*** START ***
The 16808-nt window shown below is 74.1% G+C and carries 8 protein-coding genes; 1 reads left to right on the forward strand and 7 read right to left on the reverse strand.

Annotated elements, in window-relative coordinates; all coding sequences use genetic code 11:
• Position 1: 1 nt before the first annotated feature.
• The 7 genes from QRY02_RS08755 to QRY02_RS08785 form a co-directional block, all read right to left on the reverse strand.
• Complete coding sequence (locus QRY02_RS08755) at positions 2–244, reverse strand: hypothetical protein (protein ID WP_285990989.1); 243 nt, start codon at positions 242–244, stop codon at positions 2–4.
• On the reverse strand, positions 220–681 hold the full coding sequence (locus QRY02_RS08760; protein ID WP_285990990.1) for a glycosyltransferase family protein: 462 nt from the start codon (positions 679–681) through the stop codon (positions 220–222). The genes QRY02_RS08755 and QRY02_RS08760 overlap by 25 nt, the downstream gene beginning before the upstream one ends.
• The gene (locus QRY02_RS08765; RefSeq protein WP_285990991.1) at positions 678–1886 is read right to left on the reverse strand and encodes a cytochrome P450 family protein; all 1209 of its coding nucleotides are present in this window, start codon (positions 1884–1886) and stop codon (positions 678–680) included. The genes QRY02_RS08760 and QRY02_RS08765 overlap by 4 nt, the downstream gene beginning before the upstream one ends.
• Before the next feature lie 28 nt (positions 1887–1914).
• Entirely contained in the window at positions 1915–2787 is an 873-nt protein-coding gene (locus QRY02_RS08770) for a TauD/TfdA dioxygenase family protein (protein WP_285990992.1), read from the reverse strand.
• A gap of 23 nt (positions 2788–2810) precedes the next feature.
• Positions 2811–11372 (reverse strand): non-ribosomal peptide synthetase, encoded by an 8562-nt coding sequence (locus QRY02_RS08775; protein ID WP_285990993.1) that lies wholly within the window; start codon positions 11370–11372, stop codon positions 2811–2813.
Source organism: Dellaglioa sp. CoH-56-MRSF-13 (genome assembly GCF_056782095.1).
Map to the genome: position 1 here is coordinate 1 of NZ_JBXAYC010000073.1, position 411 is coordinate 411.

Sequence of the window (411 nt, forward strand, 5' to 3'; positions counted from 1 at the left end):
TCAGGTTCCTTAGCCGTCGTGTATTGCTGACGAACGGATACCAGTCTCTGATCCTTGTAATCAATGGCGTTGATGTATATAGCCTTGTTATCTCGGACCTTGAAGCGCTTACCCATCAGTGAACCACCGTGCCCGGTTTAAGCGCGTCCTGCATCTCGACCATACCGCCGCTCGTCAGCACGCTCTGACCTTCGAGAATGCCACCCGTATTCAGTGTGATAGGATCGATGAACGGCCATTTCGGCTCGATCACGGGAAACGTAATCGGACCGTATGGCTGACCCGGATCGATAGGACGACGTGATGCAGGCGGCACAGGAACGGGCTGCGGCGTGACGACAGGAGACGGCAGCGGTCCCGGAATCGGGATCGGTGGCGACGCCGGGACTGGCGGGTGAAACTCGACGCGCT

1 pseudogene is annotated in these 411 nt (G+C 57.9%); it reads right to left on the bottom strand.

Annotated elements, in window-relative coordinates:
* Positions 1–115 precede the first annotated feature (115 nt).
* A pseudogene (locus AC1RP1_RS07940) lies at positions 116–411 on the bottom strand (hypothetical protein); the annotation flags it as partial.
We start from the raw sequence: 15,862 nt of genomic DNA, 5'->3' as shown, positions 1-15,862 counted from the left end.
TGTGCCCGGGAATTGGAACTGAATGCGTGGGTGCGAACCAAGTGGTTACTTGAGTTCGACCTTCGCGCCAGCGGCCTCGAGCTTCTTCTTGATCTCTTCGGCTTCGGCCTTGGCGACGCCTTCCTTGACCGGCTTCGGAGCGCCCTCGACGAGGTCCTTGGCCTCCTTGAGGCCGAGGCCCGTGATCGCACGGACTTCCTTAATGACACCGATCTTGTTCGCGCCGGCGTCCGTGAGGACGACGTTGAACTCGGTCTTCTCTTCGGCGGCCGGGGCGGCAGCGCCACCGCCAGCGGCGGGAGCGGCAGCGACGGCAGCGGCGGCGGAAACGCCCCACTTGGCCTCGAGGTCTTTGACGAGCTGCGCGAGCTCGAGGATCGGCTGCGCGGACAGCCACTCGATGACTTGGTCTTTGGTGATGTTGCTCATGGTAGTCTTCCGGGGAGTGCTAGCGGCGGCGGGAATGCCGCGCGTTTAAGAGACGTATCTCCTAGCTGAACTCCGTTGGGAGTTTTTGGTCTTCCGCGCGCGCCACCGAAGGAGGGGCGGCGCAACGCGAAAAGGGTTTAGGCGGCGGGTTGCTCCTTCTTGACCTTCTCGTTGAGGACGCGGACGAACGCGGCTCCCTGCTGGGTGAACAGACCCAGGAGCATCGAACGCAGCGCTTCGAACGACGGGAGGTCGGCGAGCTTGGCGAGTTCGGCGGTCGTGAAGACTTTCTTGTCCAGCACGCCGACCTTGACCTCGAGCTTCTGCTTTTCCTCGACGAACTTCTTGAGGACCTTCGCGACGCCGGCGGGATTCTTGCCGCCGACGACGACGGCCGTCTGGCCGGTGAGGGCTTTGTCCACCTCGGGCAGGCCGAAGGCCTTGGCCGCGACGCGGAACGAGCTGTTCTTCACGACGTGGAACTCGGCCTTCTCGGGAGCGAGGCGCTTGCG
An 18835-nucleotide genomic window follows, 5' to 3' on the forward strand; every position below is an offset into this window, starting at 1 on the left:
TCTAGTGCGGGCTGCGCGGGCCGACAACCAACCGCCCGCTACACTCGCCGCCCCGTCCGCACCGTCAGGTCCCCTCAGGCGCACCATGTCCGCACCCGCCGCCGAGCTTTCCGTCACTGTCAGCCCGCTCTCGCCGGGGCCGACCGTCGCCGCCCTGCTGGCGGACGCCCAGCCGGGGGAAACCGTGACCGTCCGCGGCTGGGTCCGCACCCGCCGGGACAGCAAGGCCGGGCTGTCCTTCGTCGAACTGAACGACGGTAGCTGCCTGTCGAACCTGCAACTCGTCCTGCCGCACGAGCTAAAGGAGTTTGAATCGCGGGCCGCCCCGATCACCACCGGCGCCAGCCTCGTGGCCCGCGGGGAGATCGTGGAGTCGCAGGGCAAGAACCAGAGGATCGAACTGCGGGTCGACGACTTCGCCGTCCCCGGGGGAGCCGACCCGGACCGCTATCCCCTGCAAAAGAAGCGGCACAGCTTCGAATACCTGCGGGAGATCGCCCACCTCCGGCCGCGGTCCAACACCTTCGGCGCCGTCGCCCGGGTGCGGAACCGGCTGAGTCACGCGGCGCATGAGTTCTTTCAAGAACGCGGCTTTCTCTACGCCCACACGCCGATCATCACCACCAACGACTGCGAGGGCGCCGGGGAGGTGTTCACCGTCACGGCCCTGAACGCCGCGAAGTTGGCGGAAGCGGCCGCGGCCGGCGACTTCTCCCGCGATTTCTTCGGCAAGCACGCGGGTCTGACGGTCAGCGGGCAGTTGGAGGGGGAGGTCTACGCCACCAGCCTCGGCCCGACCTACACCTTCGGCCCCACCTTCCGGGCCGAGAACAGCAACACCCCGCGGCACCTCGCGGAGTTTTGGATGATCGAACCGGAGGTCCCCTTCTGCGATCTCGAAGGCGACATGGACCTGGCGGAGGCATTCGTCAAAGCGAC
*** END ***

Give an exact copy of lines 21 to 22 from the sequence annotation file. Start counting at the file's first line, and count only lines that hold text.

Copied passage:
TGTGCCCGGGAATTGGAACTGAATGCGTGGGTGCGAACCAAGTGGTTACTTGAGTTCGACCTTCGCGCCAGCGGCCTCGAGCTTCTTCTTGATCTCTTCGGCTTCGGCCTTGGCGACGCCTTCCTTGACCGGCTTCGGAGCGCCCTCGACGAGGTCCTTGGCCTCCTTGAGGCCGAGGCCCGTGATCGCACGGACTTCCTTAATGACACCGATCTTGTTCGCGCCGGCGTCCGTGAGGACGACGTTGAACTCGGTCTTCTCTTCGGCGGCCGGGGCGGCAGCGCCACCGCCAGCGGCGGGAGCGGCAGCGACGGCAGCGGCGGCGGAAACGCCCCACTTGGCCTCGAGGTCTTTGACGAGCTGCGCGAGCTCGAGGATCGGCTGCGCGGACAGCCACTCGATGACTTGGTCTTTGGTGATGTTGCTCATGGTAGTCTTCCGGGGAGTGCTAGCGGCGGCGGGAATGCCGCGCGTTTAAGAGACGTATCTCCTAGCTGAACTCCGTTGGGAGTTTTTGGTCTTCCGCGCGCGCCACCGAAGGAGGGGCGGCGCAACGCGAAAAGGGTTTAGGCGGCGGGTTGCTCCTTCTTGACCTTCTCGTTGAGGACGCGGACGAACGCGGCTCCCTGCTGGGTGAACAGACCCAGGAGCATCGAACGCAGCGCTTCGAACGACGGGAGGTCGGCGAGCTTGGCGAGTTCGGCGGTCGTGAAGACTTTCTTGTCCAGCACGCCGACCTTGACCTCGAGCTTCTGCTTTTCCTCGACGAACTTCTTGAGGACCTTCGCGACGCCGGCGGGATTCTTGCCGCCGACGACGACGGCCGTCTGGCCGGTGAGGGCTTTGTCCACCTCGGGCAGGCCGAAGGCCTTGGCCGCGACGCGGAACGAGCTGTTCTTCACGACGTGGAACTCGGCCTTCTCGGGAGCGAGGCGCTTGCG
An 18835-nucleotide genomic window follows, 5' to 3' on the forward strand; every position below is an offset into this window, starting at 1 on the left: